Under the previous testing program endorsed by the State of Ohio for public schools, “Common Core,” Norwalk City Schools did not do well. There was much ado from educators about the failure of the testing program (not the schools) — primarily, that it required “teaching to the test,” which took time away from educator-favored curricula.
The squawking reached a crescendo and the state relented by approving a new test battery favored by educators. The latest report card shows “A’s and F’s” despite this overhaul of the battery.
The superintendent, George Fisk, was recently quoted in the paper, explaining that student assessments must drive lesson planning and went on to blame the state for not providing adequate funding. These assertions are contradictory to other stated positions.
We are either going to teach to the test or not, and high school is not a higher education liberal arts institution — by necessity, the state has a heavy hand in the curriculum K-12.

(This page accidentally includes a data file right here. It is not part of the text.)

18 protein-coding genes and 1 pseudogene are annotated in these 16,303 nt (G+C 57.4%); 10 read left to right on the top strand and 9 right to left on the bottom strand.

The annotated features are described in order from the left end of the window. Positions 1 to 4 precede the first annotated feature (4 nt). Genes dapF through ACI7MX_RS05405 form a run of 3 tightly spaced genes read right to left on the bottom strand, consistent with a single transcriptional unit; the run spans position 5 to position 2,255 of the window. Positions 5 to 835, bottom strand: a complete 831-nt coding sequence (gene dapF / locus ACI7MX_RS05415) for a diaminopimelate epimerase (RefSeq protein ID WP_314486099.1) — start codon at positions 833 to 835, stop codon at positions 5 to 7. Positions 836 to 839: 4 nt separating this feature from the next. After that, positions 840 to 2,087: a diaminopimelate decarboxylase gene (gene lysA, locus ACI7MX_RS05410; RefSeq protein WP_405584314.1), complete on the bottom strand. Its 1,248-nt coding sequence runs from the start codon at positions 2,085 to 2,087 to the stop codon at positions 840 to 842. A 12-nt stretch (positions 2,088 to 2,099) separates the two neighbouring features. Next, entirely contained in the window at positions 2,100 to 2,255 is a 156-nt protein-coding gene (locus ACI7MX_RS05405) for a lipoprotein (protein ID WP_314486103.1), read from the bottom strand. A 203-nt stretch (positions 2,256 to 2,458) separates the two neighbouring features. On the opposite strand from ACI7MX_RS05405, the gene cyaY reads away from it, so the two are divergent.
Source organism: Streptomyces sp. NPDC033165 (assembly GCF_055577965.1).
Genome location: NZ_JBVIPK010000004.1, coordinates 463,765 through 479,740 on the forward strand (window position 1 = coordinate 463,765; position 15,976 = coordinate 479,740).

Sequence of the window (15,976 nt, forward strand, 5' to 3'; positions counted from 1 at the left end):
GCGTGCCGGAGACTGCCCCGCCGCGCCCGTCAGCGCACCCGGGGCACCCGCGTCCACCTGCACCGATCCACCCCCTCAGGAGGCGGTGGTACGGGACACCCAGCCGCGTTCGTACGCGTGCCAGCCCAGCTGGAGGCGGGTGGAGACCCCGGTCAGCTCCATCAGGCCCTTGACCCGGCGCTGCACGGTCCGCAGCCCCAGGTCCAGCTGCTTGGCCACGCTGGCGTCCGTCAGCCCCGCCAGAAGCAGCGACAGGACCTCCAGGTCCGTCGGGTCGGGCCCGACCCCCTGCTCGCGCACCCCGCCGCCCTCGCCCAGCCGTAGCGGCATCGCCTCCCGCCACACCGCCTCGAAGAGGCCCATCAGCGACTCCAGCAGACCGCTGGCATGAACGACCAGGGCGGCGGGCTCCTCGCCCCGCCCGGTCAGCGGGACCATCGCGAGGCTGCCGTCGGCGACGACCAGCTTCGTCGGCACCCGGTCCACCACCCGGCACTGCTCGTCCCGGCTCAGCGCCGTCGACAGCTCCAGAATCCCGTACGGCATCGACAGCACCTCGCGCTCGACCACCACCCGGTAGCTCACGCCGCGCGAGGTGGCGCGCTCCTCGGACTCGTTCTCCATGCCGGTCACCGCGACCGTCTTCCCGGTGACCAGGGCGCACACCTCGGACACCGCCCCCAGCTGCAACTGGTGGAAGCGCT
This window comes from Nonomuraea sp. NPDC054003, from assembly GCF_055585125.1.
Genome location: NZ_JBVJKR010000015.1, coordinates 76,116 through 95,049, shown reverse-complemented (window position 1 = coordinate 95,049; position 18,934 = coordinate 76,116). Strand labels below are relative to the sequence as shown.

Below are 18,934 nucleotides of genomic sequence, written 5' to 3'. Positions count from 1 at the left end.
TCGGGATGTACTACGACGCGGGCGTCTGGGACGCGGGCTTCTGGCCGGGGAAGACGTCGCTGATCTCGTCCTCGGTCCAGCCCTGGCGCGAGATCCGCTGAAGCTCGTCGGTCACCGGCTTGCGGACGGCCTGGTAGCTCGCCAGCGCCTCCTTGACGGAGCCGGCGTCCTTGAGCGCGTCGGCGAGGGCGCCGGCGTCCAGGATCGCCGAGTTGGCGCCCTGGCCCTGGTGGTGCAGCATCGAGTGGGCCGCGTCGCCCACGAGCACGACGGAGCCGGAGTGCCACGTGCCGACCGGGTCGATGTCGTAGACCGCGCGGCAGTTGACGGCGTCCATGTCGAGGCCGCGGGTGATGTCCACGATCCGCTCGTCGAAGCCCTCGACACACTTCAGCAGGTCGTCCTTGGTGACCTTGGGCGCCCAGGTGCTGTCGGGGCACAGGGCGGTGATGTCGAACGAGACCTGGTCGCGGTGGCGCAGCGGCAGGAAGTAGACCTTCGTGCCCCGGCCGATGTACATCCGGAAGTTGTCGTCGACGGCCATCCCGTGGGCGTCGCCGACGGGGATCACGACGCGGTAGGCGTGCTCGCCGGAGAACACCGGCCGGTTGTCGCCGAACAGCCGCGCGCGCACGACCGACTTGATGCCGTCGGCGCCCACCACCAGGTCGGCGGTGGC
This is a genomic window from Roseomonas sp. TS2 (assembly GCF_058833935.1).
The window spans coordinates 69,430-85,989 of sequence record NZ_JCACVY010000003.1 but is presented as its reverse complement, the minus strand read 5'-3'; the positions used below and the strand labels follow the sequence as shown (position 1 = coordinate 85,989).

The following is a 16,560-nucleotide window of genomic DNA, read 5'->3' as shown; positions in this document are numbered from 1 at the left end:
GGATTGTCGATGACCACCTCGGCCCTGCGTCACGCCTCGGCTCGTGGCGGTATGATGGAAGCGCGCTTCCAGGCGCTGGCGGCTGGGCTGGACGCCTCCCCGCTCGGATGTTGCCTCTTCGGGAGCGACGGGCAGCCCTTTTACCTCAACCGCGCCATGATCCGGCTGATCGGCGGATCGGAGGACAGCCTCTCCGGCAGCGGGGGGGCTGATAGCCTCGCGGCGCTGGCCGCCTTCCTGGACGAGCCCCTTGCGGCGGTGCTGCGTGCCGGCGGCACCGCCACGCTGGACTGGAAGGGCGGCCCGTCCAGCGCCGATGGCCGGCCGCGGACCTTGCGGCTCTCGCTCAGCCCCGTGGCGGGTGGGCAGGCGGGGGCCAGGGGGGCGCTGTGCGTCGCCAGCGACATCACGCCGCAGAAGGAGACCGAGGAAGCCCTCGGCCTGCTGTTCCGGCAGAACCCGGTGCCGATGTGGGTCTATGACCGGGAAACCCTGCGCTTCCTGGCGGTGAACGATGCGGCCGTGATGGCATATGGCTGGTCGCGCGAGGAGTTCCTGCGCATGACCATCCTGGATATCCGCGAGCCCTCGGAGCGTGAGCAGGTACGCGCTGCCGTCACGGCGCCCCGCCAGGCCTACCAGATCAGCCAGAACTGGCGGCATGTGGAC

As far as Fisks’s blaming a lack of funds for achievement failure, the local schools had lost control of expenses and ended up in deficit spending. The 5 For 5 levy was pitched to balance the budget — but not to increase spending — in fact, the latter, which occurred.
What Fisk claimed in the Reflector is a broad state-wide failure by the Ohio legislature on funding and testing grounds. The truth is that our schools locally are well-funded, 5 Over 5 (five million per year), but we got the same results with a second set of achievement tests.
Speaking of handwriting, is it on the wall?